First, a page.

Advice for Medication Administration - page 2

Hi fellow school nurses, I am currently dealing with an issue that has taken over my entire day at the school since the holiday break and really need some advice/insight. I have a 10 year old... Read More

  1. by   OyWithThePoodles
    Just a thought:

    Amazon.com: Oralflo Pill Swallowing Cup: Health & Personal Care

    Of course, after one "tricking" he might catch on, but maybe he wouldn't even notice the pill going down.
  2. by   OldDude
    Is he in inclusion or in a life skills type class?
  3. by   tining
    I made a calendar with the instructions of you take the med within 5 minutes and 5 days in a row and you get a prize.
    I had a timer and stickers for the student to place on the calendar.
    This student's reward was slime.
  4. by   WineRN
    Quote from PediNurseNYC
    He gets one medication at home (7 am) and another one in school (9:30a) per the order. He is refusing to take it at home also.
    This is a hard one. In my district another school has a little one who refuses to take it at school, but will take it from mom, so the little one's mom comes in to administer it because he would not respond to any rewards system.

    It sounds like if he is refusing at home, this may be more between the doctor and parent to figure out. I have 2 students here that sometimes refuse and I ask 3 times, document and go about my day because I just don't have the time for that
  5. by   tining
    What is the med?
  6. by   ruby_jane
    Quote from WineRN
    I have 2 students here that sometimes refuse and I ask 3 times, document and go about my day because I just don't have the time for that
    YES!!! You are much more succinct than I am. OP is in a quandary because there's demonstrated benefit when the kid has the med, but hey...it's become a battle and an interaction from which the child is gaining something. Not sure what. But remember the movie "War Games?" The only way to win is not to play.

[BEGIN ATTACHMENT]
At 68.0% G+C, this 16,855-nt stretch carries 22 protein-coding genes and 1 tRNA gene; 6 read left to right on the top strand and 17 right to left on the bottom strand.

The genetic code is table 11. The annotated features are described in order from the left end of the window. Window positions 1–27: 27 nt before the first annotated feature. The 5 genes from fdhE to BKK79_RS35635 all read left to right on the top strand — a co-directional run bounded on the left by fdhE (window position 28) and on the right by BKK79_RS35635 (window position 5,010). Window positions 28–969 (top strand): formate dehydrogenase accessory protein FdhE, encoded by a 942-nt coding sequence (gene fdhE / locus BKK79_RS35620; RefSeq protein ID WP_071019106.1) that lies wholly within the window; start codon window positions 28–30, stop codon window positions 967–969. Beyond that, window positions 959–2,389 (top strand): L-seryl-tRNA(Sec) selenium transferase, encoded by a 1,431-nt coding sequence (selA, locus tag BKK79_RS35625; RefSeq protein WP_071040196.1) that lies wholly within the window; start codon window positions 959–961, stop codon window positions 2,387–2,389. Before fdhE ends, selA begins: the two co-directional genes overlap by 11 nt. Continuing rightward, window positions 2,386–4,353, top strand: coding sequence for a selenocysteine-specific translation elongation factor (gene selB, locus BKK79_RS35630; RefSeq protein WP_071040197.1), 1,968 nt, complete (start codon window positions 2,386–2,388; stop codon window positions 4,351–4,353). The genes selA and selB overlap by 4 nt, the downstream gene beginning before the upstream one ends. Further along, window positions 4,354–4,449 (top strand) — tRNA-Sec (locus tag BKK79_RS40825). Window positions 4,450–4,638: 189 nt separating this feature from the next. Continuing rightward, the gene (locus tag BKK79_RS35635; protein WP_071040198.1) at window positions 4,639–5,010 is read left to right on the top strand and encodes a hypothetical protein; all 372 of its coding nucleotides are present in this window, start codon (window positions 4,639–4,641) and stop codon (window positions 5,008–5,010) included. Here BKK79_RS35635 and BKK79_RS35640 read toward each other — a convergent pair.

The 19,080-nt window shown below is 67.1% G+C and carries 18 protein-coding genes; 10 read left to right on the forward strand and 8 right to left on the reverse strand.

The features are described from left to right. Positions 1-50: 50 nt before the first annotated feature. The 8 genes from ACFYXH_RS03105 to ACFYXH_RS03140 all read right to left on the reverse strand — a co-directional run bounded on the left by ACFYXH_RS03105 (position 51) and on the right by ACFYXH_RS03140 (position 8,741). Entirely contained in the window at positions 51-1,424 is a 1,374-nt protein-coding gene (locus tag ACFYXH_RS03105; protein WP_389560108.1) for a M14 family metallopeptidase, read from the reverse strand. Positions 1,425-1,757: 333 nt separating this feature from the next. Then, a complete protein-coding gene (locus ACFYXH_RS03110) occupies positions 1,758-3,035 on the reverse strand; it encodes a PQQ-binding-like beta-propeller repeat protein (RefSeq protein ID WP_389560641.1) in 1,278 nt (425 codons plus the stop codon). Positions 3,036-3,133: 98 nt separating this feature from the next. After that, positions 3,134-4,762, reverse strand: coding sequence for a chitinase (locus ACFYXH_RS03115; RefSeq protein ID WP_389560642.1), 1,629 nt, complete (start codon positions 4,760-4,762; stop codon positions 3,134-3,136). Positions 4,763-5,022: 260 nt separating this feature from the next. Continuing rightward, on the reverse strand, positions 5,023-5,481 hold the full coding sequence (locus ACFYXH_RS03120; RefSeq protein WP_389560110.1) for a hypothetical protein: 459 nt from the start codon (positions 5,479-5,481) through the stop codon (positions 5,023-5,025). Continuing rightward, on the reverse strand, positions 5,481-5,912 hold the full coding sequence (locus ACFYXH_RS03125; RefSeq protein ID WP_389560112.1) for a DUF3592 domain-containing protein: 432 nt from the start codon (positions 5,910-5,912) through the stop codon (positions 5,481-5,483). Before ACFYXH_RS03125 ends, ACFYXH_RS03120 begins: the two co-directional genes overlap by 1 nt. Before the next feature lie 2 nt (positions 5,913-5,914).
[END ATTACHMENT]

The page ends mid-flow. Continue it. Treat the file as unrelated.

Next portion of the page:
7. by   lifelearningrn
    Quote from ruby_jane
    Awkward question - does he have the right of refusal? It's an ethics question and I don't know the kid. Age 10 seems young to be able to refuse but I think a lot of that is dependent on individual district factors.
    His right to refusal has certainly got to trump our right to force it down his throat. lol
  8. by   shark_nurse14
    Been in a similar situation.... Mom suggested placing the med inside the hole of a raspberry! Works every time. The student noticed it was in there after the initial administration, but enjoys raspberries so much he takes it just to be able to eat the rest of the bag of raspberries.
  9. by   dinorn92
    I had a student who reacted similarly. We gave him his medication in a spoon of ice cream and usually had to show him his reward (his favorite candy) before he would comply. It still took about 10-20 minutes. His one on one also came along and promised time on the iPad after he was done....he always reacted better to her than he would if it were just me. Good luck!
  10. by   KelRN215
    Quote from PediNurseNYC
    He gets one medication at home (7 am) and another one in school (9:30a) per the order. He is refusing to take it at home also.
    G-tube.

    In all seriousness, if the parent is allowing him to refuse the medication at home, how do they expect you to get him to take it? Limit setting with 10 year olds starts at home. Parents need to set the expectation that he needs to take his meds for them and for you.

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